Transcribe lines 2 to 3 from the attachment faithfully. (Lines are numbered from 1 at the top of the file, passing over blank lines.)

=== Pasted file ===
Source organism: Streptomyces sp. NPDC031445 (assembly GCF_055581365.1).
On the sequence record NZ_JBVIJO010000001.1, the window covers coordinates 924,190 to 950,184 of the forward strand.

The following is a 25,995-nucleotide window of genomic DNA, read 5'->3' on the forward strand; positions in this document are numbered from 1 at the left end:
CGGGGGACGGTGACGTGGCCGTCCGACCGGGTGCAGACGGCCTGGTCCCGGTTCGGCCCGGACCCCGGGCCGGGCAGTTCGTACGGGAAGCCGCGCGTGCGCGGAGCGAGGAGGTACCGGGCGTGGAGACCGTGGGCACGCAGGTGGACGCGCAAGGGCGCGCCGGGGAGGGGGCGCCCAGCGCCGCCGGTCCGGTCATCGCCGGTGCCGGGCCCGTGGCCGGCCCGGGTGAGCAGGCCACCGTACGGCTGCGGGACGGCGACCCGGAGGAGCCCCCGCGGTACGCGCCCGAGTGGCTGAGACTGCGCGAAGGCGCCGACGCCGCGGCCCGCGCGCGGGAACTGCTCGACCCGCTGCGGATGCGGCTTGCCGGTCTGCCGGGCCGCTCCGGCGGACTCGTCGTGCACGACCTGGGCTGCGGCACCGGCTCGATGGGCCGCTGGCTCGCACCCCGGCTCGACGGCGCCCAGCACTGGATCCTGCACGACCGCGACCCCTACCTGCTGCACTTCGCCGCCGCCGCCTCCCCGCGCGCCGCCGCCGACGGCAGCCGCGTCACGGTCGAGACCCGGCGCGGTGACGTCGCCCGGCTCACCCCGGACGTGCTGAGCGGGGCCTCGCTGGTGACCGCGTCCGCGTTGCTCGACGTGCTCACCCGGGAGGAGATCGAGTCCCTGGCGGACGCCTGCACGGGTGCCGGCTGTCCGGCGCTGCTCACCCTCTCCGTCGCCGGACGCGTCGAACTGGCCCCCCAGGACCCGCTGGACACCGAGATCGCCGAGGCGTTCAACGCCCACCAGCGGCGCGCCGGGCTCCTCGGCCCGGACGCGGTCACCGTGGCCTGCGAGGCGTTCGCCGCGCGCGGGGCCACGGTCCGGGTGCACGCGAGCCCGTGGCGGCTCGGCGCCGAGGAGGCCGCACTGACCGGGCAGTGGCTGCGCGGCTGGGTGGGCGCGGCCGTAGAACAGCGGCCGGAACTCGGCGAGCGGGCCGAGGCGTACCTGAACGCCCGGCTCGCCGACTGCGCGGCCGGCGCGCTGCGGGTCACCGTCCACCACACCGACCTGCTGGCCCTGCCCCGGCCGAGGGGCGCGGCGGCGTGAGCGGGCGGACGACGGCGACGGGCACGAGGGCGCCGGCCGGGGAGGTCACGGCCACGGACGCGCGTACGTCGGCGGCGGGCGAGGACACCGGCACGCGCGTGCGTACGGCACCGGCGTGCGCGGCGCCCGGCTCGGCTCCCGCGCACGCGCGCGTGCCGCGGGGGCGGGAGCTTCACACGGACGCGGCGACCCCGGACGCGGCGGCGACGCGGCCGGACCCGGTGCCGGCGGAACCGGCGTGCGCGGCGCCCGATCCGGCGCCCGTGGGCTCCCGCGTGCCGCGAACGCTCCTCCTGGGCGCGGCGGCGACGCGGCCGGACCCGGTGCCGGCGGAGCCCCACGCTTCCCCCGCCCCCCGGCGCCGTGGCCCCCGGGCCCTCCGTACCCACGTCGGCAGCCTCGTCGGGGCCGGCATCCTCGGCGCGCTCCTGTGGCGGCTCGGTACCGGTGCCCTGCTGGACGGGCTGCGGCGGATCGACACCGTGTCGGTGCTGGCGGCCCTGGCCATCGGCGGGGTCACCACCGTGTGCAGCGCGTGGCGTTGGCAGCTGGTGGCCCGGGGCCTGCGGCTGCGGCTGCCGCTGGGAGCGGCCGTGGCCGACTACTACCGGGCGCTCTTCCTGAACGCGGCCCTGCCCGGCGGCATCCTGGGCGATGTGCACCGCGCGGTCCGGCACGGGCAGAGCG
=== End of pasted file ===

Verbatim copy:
On the sequence record NZ_JBVIJO010000001.1, the window covers coordinates 924,190 to 950,184 of the forward strand.

The following is a 25,995-nucleotide window of genomic DNA, read 5'->3' on the forward strand; positions in this document are numbered from 1 at the left end: